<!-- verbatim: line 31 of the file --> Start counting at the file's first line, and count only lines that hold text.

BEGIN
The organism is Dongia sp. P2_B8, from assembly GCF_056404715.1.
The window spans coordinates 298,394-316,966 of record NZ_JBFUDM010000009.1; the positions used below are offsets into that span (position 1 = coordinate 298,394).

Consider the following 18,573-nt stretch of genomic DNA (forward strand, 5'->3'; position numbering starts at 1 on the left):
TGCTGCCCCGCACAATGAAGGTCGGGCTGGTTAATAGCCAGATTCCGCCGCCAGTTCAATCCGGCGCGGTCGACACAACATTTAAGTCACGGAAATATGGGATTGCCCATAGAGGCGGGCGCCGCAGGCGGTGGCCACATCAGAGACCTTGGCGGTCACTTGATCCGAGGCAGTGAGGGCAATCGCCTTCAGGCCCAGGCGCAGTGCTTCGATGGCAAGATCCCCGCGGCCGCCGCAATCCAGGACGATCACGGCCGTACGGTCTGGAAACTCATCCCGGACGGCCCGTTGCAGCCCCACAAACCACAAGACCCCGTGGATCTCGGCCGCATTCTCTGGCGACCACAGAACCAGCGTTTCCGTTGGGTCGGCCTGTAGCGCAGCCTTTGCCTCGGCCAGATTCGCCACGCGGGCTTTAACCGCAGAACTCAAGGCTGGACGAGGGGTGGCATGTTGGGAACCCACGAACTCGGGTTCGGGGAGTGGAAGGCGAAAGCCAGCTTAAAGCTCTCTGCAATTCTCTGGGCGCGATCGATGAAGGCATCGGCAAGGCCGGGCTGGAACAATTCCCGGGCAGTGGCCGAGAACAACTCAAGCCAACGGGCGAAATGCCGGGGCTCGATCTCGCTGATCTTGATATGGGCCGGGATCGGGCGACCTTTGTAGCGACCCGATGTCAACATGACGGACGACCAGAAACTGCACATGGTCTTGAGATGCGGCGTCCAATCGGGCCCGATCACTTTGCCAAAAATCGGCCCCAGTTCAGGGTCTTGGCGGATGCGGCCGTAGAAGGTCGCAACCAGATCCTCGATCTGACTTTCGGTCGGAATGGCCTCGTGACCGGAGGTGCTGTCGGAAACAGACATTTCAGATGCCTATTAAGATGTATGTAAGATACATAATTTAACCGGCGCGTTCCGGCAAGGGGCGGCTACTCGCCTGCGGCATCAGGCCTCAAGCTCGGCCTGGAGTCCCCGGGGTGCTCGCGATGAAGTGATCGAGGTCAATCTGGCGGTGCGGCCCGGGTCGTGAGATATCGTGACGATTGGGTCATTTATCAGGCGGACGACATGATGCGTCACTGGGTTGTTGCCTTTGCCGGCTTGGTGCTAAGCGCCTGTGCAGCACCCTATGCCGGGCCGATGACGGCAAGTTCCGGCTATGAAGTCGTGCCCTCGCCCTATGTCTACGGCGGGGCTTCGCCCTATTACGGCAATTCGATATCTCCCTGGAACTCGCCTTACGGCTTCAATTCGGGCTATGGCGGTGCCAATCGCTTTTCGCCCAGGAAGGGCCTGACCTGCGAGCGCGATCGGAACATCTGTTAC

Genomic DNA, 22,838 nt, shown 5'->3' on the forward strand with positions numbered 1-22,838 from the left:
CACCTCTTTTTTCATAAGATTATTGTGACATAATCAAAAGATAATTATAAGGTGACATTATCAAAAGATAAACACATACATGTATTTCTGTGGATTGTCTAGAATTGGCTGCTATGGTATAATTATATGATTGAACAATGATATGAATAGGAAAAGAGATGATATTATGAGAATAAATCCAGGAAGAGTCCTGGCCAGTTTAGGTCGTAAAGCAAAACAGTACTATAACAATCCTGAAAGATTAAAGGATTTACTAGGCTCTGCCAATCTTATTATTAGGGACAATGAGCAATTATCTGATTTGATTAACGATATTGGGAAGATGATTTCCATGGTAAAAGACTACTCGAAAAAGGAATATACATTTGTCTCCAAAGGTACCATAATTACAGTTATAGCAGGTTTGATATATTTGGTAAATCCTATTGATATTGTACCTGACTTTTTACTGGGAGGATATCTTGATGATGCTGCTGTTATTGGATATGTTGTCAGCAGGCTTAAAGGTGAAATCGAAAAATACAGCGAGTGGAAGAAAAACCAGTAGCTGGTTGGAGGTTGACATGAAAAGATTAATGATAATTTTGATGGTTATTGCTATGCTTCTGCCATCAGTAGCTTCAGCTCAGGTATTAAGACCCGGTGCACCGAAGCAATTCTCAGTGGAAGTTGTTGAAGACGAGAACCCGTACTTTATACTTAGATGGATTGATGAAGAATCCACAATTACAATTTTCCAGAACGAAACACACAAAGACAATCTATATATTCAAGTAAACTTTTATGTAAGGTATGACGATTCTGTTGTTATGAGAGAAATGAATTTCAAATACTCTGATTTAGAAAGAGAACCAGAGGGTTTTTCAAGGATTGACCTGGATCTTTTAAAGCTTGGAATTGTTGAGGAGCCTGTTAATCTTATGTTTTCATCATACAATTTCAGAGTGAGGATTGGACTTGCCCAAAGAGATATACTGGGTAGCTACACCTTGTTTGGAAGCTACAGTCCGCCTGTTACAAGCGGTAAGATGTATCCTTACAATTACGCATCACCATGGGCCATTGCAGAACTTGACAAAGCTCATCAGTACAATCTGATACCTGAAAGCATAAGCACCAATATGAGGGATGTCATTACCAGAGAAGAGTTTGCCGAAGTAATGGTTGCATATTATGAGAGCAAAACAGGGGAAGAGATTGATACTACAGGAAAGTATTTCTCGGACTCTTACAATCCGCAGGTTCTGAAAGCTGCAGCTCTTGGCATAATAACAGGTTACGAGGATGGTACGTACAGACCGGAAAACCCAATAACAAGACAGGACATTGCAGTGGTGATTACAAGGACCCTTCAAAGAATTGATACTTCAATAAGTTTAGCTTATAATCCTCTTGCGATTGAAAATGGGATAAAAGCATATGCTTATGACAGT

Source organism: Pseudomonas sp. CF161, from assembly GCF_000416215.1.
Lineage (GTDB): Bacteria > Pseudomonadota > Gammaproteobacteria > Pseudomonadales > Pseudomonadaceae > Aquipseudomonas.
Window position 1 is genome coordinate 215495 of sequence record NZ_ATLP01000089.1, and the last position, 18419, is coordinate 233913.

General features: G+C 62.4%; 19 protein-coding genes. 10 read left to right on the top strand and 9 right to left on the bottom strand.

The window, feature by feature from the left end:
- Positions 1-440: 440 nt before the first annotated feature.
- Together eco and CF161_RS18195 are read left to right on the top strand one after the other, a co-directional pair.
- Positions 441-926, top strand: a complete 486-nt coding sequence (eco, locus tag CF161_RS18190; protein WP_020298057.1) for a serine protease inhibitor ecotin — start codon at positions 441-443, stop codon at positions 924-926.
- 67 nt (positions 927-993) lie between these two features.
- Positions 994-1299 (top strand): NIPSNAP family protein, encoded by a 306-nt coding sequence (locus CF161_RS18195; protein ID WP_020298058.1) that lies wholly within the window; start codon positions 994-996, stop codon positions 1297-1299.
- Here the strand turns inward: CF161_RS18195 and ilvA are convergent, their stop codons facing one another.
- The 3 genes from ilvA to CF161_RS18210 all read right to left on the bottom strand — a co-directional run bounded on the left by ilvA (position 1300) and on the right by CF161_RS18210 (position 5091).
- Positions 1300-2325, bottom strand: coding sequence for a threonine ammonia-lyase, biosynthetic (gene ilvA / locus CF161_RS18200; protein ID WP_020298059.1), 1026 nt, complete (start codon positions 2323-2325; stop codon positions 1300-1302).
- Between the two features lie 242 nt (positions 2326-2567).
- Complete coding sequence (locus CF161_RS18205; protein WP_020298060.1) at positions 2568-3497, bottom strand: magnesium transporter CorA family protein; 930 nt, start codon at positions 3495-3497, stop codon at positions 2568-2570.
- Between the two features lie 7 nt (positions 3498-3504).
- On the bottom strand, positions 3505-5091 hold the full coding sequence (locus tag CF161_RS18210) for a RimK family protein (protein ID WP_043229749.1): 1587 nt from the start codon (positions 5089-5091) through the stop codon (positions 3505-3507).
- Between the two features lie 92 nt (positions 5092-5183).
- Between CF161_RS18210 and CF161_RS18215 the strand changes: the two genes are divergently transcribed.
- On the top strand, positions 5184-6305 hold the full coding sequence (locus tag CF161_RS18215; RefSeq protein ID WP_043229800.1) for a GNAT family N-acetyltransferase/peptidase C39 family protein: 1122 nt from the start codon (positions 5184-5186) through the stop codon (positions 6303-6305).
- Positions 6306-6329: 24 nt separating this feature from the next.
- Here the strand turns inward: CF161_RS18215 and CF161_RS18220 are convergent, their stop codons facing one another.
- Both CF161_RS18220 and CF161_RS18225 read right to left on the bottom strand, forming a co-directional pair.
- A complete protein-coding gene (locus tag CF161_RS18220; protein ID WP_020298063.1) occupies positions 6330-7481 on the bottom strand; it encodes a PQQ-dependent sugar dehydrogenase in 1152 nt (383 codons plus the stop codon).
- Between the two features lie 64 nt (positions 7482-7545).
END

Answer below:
- Between the two features lie 64 nt (positions 7482-7545).